Ramadan begins this week, though the exact date varies depending on locale. It is the holiest month of the year for the world's 1.5 billion Muslims, during which many fast during daylight hours and dedicate more time than usual to praying and reading the Quran.
"Whenever the TSA is trying to create an environment of understanding, we welcome that," said Haris Tarin, director of the Muslim Public Affairs Council's Washington office. "At the same time, it highlights certain actions that can make the American Muslim population seem almost alien."
June 5th, 2013
03:44 PM ET
Opinion by Melody Moezzi, Special to CNN
(CNN) – I wasn’t surprised by former British Prime Minister Tony Blair's recent statement about a “problem within Islam.”
It's not as though I've never heard anything like it before. I hear it all the time.
Still, his words – in response to a recent attack in London that left a British soldier dead – made me wonder: How might the public have reacted in a different context, had Blair replaced the word “Islam” with “Christianity” or “Judaism”?
I’m guessing not well.
But Muslims are used to having their faith openly denigrated by public officials.
May 22nd, 2013
05:05 PM ET
By Laura Smith-Spark, CNN
London (CNN) – A man thought to be a serving British soldier was killed by two armed men in a frenzied attack on a London street Wednesday, in what the government is treating as a suspected act of terrorism.
Witnesses told of a gruesome scene in which the man was hit by a car, then hacked with cleavers and his body dumped in the middle of the road in Woolwich, southeast London.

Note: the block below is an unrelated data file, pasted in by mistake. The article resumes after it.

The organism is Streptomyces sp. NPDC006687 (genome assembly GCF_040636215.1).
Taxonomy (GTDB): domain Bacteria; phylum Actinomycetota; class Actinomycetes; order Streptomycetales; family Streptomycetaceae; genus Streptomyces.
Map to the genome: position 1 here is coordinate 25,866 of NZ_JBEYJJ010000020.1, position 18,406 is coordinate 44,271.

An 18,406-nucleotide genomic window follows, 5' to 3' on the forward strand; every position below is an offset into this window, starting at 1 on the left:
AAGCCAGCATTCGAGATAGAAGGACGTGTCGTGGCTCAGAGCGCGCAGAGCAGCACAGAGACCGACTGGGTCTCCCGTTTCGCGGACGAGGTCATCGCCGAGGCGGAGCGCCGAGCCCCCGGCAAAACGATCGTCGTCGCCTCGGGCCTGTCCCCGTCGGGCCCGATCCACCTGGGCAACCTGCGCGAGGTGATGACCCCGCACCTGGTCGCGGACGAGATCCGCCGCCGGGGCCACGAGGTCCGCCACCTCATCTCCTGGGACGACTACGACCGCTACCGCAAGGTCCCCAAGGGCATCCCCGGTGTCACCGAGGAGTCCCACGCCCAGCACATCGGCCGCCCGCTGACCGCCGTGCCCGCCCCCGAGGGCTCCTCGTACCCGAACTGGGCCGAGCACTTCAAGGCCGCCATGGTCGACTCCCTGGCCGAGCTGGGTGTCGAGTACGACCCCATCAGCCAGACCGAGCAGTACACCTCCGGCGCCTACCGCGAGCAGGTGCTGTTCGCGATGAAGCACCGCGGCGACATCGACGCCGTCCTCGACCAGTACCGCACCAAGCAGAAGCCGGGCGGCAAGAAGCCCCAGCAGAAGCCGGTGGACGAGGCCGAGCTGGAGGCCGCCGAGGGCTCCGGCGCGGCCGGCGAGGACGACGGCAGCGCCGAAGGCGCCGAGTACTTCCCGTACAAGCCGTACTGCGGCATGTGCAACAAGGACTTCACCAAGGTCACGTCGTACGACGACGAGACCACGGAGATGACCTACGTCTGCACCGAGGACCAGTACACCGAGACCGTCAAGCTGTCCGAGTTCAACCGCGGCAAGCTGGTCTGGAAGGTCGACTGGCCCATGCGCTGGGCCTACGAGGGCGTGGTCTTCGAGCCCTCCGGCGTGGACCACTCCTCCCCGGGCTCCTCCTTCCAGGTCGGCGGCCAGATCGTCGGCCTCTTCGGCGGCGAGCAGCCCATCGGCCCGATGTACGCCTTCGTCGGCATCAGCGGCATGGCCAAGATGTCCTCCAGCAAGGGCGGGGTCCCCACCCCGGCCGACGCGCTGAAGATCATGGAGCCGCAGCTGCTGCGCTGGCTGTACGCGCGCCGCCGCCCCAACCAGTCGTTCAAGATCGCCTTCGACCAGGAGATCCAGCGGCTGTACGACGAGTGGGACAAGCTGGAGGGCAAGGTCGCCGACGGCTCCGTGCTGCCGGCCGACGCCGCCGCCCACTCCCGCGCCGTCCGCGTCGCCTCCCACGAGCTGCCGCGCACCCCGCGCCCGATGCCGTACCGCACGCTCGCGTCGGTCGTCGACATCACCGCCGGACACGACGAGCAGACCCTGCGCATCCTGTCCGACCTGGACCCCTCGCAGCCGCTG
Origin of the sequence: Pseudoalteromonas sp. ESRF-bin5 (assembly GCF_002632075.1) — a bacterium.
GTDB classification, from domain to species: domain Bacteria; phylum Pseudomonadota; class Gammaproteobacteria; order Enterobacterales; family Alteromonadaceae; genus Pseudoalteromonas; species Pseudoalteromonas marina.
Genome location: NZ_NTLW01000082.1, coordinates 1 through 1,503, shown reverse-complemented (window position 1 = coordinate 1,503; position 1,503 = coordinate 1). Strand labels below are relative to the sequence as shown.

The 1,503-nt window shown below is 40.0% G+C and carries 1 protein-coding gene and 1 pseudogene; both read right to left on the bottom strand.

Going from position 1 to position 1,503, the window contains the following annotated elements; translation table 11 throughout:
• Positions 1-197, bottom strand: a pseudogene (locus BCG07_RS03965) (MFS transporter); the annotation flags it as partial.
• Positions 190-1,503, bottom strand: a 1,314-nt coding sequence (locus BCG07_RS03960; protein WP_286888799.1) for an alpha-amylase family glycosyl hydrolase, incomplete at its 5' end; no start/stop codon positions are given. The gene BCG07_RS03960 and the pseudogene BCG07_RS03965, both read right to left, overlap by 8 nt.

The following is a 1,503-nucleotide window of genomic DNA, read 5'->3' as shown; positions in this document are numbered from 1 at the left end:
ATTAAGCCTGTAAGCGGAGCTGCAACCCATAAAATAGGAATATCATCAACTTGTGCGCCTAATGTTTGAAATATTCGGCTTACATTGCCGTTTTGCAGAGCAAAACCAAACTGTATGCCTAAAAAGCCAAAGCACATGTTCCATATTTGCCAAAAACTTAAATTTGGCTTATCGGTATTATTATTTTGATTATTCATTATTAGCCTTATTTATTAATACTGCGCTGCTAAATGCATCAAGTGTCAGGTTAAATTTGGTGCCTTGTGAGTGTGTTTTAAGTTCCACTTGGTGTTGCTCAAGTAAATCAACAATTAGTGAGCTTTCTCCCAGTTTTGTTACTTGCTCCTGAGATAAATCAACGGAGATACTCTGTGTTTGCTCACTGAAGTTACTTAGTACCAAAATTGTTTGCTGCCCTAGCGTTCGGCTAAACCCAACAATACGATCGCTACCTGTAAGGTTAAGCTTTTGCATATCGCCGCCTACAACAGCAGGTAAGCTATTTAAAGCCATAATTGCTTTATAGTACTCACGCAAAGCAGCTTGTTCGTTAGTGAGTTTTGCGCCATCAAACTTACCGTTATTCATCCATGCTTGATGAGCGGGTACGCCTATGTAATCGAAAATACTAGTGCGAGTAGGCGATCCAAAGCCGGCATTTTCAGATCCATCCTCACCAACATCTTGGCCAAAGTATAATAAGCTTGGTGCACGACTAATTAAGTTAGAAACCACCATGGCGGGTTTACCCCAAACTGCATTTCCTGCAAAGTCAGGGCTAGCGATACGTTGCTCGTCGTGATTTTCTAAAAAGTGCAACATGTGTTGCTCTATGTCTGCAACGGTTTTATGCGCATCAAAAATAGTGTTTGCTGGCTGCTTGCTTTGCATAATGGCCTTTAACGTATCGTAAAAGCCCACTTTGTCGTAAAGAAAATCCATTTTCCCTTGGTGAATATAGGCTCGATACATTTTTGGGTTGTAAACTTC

The two suspects in the killing were injured in a confrontation with police and have been taken to two hospitals, where they are being treated.
CNN affiliate ITN aired a video showing a man with bloody hands and holding a meat cleaver, who says, "We swear by almighty Allah we will never stop fighting you."
The man, who seems to have a London accent, carries on: "The only reasons we killed this man this is because Muslims are dying daily. This British soldier is an eye for an eye a tooth for tooth.FULL STORY
May 16th, 2013
04:33 PM ET
Editor’s note: Hussein Rashid is a native New York Muslim. He teaches at Hofstra University in the Department of Religion. He is an associate editor at Religion Dispatches, a term member on the Council on Foreign Relations and fellow at the Institute for Social Policy and Understanding.
By Hussein Rashid, Special to CNN
Dzhokhar Tsarnaev, one of the Boston Marathon bomb suspects, reportedly wrote that “an attack against one Muslim is an attack against all” on the wall of the boat in which he was hiding from police last month. Variations of this refrain seem to be common among angry young Muslim men, especially those who are attracted to violence. However, such a view ignores history, religious thinking and contemporary reality. It should be seen as a crass advertising slogan rather than a declaration of belief.
Tsarnaev's quote seems to be based on the idea of a global Muslim community, called the ummah, that has always been aspirational. The Tsarnaev brothers clearly felt that they were being marginalized, and the fact that they did not belong to an American Muslim community further reinforced that belief. So the brothers turned to the idea of the ummah, a historical fiction that has not existed in practice in all of Muslim history. Muslims are too varied to connect to one way of being a community. FULL POST
About this blog
The CNN Belief Blog covers the faith angles of the day's biggest stories, from breaking news to politics to entertainment, fostering a global conversation about the role of religion and belief in readers' lives. It's edited by CNN's Daniel Burke and Eric Marrapodi with daily contributions from CNN's worldwide newsgathering team and frequent posts from religion scholar and author Stephen Prothero.